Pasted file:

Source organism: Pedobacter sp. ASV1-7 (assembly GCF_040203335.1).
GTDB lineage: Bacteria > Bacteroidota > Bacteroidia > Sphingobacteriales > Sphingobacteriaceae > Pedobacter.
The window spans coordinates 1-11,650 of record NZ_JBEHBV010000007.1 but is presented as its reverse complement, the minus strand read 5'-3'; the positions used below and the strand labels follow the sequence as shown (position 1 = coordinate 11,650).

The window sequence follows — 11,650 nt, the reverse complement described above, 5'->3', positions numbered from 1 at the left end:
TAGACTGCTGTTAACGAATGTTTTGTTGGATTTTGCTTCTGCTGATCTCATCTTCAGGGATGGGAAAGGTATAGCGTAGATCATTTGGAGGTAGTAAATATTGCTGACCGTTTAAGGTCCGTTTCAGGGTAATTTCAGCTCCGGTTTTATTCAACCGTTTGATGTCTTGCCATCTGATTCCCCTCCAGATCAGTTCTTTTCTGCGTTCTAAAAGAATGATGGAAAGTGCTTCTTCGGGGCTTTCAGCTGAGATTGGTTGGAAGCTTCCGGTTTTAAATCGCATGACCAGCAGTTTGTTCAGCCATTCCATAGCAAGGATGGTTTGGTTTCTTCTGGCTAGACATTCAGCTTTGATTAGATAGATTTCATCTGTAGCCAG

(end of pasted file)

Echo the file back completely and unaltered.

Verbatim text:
Source organism: Pedobacter sp. ASV1-7 (assembly GCF_040203335.1).
GTDB lineage: Bacteria > Bacteroidota > Bacteroidia > Sphingobacteriales > Sphingobacteriaceae > Pedobacter.
The window spans coordinates 1-11,650 of record NZ_JBEHBV010000007.1 but is presented as its reverse complement, the minus strand read 5'-3'; the positions used below and the strand labels follow the sequence as shown (position 1 = coordinate 11,650).

The window sequence follows — 11,650 nt, the reverse complement described above, 5'->3', positions numbered from 1 at the left end:
TAGACTGCTGTTAACGAATGTTTTGTTGGATTTTGCTTCTGCTGATCTCATCTTCAGGGATGGGAAAGGTATAGCGTAGATCATTTGGAGGTAGTAAATATTGCTGACCGTTTAAGGTCCGTTTCAGGGTAATTTCAGCTCCGGTTTTATTCAACCGTTTGATGTCTTGCCATCTGATTCCCCTCCAGATCAGTTCTTTTCTGCGTTCTAAAAGAATGATGGAAAGTGCTTCTTCGGGGCTTTCAGCTGAGATTGGTTGGAAGCTTCCGGTTTTAAATCGCATGACCAGCAGTTTGTTCAGCCATTCCATAGCAAGGATGGTTTGGTTTCTTCTGGCTAGACATTCAGCTTTGATTAGATAGATTTCATCTGTAGCCAG